A picture of Senator Roy Blunt
Roy B.
Republican MO

About Sen. Roy
  • Emergency Unemployment Compensation Extension Act—Motion to Proceed

    by Senator Roy Blunt

    Posted on 2014-01-08

    submit to reddit

    Read More about Emergency Unemployment Compensation Extension Act--Motion to Proceed

    BLUNT. Madam President, first of all, on the bill before us, we should be sure to continue to remember, if you are an employee and do lose your job today or tomorrow or in coming weeks, in every State you immediately qualify for 6 months of unemployment. In States that have high unemployment you immediately qualify for an additional 13 to 20 weeks.



    There are really two different debates going on here today. One is, is this really a long-term plan or a long-term policy? I suggest if this Congress and the administration spent the kind of effort and time on what it takes to create private sector jobs or encourage the environment where that happens, we would be spending our time much more wisely than we are as we continue to perpetuate a program that the majority would suggest should not even be paid for and many would suggest is just not a program at all.

    Other things that are affecting our economy is why I came to the floor today. There are a number of things, from constantly talking about more taxes to higher utility bills to more regulation to, obviously, this overwhelming discussion about health care. I noticed the majority leader this weekend said that roughly a third of all the people who have been added to the insured roles because of the Affordable Care Act were because of a bill I introduced in 2009 that would allow dependents or children to stay on their family policies longer. I was the only one who introduced that bill in the House. I don't think it was introduced in the Senate. I thought it was a good idea then. I think it is a good idea now. Apparently, it is such a good idea that a third of all the people who have insurance that did not have insurance before are just because of that bill.

    I have the bill before me. It was H. Res. 3887. It is 3\1/2\ pages that could have passed by itself--not 2,700 pages, 3\1/2\ pages that would have added a third of all of the people the majority of the Senate said had been added because of the Affordable Care Act. No taxpayer money involved; 3\1/2\ pages that would not have disrupted anybody else's insurance.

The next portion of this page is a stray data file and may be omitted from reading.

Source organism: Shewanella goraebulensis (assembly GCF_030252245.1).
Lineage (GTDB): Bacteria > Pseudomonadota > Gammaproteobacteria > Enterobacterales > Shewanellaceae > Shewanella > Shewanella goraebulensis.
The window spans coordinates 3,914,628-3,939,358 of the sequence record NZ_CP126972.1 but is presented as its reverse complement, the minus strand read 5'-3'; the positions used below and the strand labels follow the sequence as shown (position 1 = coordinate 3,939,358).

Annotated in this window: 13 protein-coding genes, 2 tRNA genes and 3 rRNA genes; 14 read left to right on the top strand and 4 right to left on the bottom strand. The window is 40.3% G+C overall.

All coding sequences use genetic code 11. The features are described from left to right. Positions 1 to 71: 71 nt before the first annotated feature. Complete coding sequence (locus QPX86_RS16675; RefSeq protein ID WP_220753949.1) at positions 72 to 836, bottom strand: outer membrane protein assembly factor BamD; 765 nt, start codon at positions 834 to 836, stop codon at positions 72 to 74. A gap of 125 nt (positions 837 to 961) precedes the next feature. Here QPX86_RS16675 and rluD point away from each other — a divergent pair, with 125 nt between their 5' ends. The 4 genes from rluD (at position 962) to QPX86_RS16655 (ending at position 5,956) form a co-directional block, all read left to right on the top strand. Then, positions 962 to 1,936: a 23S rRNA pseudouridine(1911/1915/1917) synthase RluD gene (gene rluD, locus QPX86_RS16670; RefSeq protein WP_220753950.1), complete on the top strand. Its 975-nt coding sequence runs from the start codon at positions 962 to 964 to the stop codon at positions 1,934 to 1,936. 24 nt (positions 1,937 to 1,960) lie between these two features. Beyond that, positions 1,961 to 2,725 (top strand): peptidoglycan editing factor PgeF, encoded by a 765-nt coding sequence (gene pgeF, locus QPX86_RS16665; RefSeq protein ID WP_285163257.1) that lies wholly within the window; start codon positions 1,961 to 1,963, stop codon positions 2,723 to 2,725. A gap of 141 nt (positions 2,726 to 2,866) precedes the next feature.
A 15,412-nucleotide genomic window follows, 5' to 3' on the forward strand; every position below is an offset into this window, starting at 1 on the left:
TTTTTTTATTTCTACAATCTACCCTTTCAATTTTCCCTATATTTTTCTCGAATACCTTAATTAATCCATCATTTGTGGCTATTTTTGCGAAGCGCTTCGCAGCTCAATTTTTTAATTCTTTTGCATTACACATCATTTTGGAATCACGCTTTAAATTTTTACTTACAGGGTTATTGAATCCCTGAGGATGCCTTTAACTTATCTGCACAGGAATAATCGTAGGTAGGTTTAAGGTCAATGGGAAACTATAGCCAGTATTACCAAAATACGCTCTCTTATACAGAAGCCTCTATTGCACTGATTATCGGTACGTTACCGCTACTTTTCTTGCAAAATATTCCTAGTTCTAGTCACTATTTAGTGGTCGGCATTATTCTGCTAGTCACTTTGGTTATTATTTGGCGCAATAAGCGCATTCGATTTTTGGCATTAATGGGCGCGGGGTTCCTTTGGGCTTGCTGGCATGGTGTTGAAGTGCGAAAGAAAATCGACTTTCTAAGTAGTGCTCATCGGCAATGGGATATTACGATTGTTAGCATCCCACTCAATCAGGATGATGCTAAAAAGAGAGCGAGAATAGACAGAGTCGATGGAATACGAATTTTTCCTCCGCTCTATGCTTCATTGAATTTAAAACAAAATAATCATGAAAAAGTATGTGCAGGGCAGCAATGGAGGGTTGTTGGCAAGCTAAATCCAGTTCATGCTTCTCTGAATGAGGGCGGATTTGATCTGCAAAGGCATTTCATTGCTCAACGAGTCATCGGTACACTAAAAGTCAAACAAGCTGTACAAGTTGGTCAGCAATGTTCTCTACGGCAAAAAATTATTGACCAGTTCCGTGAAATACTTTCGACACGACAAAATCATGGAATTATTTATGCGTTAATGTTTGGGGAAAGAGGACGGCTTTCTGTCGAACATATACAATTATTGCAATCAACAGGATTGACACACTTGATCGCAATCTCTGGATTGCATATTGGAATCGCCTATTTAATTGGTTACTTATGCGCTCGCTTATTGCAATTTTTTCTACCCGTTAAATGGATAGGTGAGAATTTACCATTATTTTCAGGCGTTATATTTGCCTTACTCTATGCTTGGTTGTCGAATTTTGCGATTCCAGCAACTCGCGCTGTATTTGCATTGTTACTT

There were other solutions out there that would have made a lot more sense. I am tired of hearing from the administration that nobody else had any other ideas. Apparently my idea was one-third of all the people who have been added to insurance, according to the majority leader. Apparently, I had a third of all of the ideas, and they were in 3\1/2\ pages with no taxpayer cost.

    [[Page S93]] Just as I suspect is the case with every Senator, I am getting letters, postings on our Facebook page, contacts through all of the social media every day, from Missourians who are seeing this is not working out like they thought it was going to work out. At Ozark Technical Community College in Springfield, MO, my hometown, the adjunct faculty there, as is the case in many community colleges, has taught an awful lot of the courses. I think 58 percent of the courses taught are taught not by full-time faculty members but by part-time members. The problem is those faculty members are now more part-time than they were before. Many of them were teaching 30 credit hours per year prior to this year. But largely because of the Affordable Care Act, they are now teaching 24 credit hours. They lost that percentage of their work, that percentage of their pay, that percentage of their ability to work with and be dedicated to students.

    According to the Springfield newspaper, the Affordable Care Act is one of the reasons that for those faculty members, 58 percent of all the credit hours taught are taught by people many of whom were teaching 30 credit hours and are now are teaching 24 credit hours. There is only one reason that they are working 24 hours a week instead of 30, and that is because 30 is the point where benefits, according to the Affordable Care Act, have to be offered at a level that is defined by the Affordable Care Act, not defined by the community college.

    In fact, some community college in America, I am sure, gave some benefits before for people who were part of the adjunct faculty, just not the benefits the Federal Government appears to think are absolutely necessary.

    Let me go through a few emails from people who reached out to our office in recent days.

    Jeffrey, from Blue Springs, MO, is a small business owner who offers health care benefits to his employees. Jeffrey said: It feels like a bait and switch. Get everyone to drop the coverage they liked, then stick it to them once company provided healthcare is no longer available.

    When I was home--as I was for much of the break we just had--I asked people: What are you doing with your health care? Employer after employer who doesn't have 50 employees and is not impacted by this is saying: I think the government is about to take this over, and before they get in, I am getting out.

    The 12 people at the dentist's office and the 36 people at the radio station either lost their health care January 1 or already know they are going to lose it next January 1, and the only reason is the so- called Affordable Care Act.

    Marsha, out of Auxvasse, MO, has three children who are all under the age of 5. Her husband's employer has been informed that because of ObamaCare, they will have to absorb more than $1 million in order to keep providing insurance for their employees. The employer is still trying to do that, but the coverage is not what it was, the deductible is higher than it was, and one of the messages is ``We may not be able to do this much longer.'' Sabra and her husband, from Purdy, MO, were notified that they will lose health care--and did lose their health care--on December 31 because of the health care act. She said: We live on less than $14,000. Now we are at a point where we have to make a choice, food or medication, both of which I can no longer afford. So I choose to go without the much needed medication.